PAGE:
Dragonish Hearts Grow Dragon Skins

March 6, 2024 • Life for Leaders

Scripture — Matthew 7:17-18 (NIV)

Likewise, every good tree bears good fruit, but a bad tree bears bad fruit. A good tree cannot bear bad fruit, and a bad tree cannot bear good fruit.


Who we are on the inside will ultimately be revealed on the outside. As with Eustace in C.S. Lewis’s Narnia story The Voyage of the Dawn Treader, if our inner selves hide the heart of a dragon, we will eventually also have the skin of a dragon. To be transformed into the image of Christ, it is not enough to focus on our outer dragon skin; we need the inner work that will transform our inner selves.


I was excited this past January when Mark Roberts announced a series of devotions on “Inner Work.” It’s a topic fundamental to Christian discipleship and to what the Apostle Paul refers to in Romans 12:2 as transformation and renewal. Thus it is a subject I continually need to learn about and devote time to for my own spiritual growth and development as a leader.

Another reason I was excited is that I recently finished writing a book titled Aslan’s Breath, exploring C. S. Lewis’s portrayal of the Holy Spirit in the Chronicles of Narnia. Thus several scenes from those Narnia stories were fresh in my mind. One of particular relevance was in The Voyage of the Dawn Treader when the unsympathetic character of Eustace entertains dragon-like thoughts, and as a result finds himself under an enchantment that transforms him into an actual dragon.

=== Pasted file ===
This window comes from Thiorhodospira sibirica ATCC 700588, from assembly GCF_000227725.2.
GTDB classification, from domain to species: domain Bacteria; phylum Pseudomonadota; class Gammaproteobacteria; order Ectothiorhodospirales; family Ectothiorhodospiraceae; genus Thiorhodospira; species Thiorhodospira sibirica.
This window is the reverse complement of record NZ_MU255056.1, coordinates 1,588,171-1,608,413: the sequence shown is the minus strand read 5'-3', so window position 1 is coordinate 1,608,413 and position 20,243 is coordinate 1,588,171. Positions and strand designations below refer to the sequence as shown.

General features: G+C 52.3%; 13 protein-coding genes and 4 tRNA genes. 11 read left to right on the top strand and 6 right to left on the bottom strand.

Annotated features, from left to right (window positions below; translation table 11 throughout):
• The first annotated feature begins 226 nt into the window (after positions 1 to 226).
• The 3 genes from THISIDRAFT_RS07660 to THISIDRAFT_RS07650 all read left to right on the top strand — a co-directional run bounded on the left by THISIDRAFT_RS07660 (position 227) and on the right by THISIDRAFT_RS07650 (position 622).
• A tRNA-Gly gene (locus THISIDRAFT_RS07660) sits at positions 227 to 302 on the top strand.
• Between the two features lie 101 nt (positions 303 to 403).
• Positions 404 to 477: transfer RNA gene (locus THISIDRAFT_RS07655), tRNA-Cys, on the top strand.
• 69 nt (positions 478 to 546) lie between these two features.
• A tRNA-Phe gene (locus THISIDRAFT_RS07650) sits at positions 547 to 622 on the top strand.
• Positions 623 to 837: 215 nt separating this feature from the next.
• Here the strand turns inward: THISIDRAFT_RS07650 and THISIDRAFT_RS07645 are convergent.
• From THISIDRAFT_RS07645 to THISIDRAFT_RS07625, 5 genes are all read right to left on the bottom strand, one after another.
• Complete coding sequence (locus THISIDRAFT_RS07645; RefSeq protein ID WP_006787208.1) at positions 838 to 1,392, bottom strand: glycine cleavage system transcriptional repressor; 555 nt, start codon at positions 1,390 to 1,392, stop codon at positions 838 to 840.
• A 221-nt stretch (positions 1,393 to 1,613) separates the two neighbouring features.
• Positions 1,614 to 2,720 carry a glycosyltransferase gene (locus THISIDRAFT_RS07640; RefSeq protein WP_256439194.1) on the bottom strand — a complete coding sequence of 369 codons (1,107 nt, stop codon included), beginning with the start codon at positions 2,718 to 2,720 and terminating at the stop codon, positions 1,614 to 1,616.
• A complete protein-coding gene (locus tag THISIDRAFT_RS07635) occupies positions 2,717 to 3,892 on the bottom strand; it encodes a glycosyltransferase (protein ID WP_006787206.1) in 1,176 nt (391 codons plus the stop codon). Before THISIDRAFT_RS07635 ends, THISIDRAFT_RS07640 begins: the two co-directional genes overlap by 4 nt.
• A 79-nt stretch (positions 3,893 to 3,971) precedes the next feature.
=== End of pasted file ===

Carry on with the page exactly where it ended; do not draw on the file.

Many readers of these devotions may be familiar with the scene. The scene (and indeed the entire book) is worth reading or rereading. C. S. Lewis illustrates several principles very beautifully and imaginatively in the passage. The first is seen at the start of the episode: Our inner self will find a way to way to bubble through to our visible outer selves. Or it might be better to say that our inner selves—if not transformed by the Holy Spirit—have a tendency to erupt out of the surface like a volcano, spewing over the landscape the lava that has been hiding beneath the mountain.

Jesus, in his Sermon on the Mount, seemed to have been pointing to a principle like this when he taught that “every good tree bears good fruit, but a bad tree bears bad fruit. A good tree cannot bear bad fruit, and a bad tree cannot bear good fruit.” We can wear our masks and hide our inner selves for a time, perhaps deceiving some who aren’t looking too closely, but eventually who we are inside is revealed.

In the case of Eustace, we might observe that from the start of the story he was always a little dragon-like on the inside. Not that he was fierce like a dragon; indeed, he was rather cowardly. But he is shown to be rude, condescending, selfish, and greedy. And yet, although his inner dragon-ish self is clearly visible to those around him, Eustace doesn’t see himself in that light. Since he views the world as revolving around himself, he feels justified in his actions; he sees those around him as unreasonably unjust villains.

It is after a particularly stressful time due to a storm, when the Dawn Treader lands on an island to make repairs, that Eustace (seeking to avoid his share of work) wanders off and stumbles onto an old dragon treasure. His selfish and greedy thoughts then eclipse all else. And that is when his outer skin reveals his inner self: he actually becomes a dragon. “He had turned into a dragon while he was asleep. Sleeping on a dragon’s hoard with greedy, dragonish thoughts in his heart, he had become a dragon himself.”